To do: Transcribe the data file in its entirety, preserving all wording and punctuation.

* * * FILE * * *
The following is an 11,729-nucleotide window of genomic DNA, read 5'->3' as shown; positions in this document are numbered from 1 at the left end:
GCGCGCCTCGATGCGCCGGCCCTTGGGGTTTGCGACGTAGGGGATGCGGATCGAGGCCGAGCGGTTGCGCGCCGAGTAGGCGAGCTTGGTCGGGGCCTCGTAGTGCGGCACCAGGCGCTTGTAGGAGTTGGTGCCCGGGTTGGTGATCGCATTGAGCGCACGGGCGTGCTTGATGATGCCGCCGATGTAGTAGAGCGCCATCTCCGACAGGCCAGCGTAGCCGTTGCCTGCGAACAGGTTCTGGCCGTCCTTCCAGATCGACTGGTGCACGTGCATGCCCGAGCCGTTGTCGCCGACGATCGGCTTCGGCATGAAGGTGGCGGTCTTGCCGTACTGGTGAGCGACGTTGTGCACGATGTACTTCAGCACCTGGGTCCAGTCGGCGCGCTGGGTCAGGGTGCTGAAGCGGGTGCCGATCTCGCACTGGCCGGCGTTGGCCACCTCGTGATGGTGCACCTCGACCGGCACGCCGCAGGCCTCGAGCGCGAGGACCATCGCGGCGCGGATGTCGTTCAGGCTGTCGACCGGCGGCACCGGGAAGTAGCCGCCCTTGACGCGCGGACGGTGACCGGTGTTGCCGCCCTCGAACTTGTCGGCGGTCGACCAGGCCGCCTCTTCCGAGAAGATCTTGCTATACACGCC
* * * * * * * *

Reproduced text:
The following is an 11,729-nucleotide window of genomic DNA, read 5'->3' as shown; positions in this document are numbered from 1 at the left end:
GCGCGCCTCGATGCGCCGGCCCTTGGGGTTTGCGACGTAGGGGATGCGGATCGAGGCCGAGCGGTTGCGCGCCGAGTAGGCGAGCTTGGTCGGGGCCTCGTAGTGCGGCACCAGGCGCTTGTAGGAGTTGGTGCCCGGGTTGGTGATCGCATTGAGCGCACGGGCGTGCTTGATGATGCCGCCGATGTAGTAGAGCGCCATCTCCGACAGGCCAGCGTAGCCGTTGCCTGCGAACAGGTTCTGGCCGTCCTTCCAGATCGACTGGTGCACGTGCATGCCCGAGCCGTTGTCGCCGACGATCGGCTTCGGCATGAAGGTGGCGGTCTTGCCGTACTGGTGAGCGACGTTGTGCACGATGTACTTCAGCACCTGGGTCCAGTCGGCGCGCTGGGTCAGGGTGCTGAAGCGGGTGCCGATCTCGCACTGGCCGGCGTTGGCCACCTCGTGATGGTGCACCTCGACCGGCACGCCGCAGGCCTCGAGCGCGAGGACCATCGCGGCGCGGATGTCGTTCAGGCTGTCGACCGGCGGCACCGGGAAGTAGCCGCCCTTGACGCGCGGACGGTGACCGGTGTTGCCGCCCTCGAACTTGTCGGCGGTCGACCAGGCCGCCTCTTCCGAGAAGATCTTGCTATACACGCC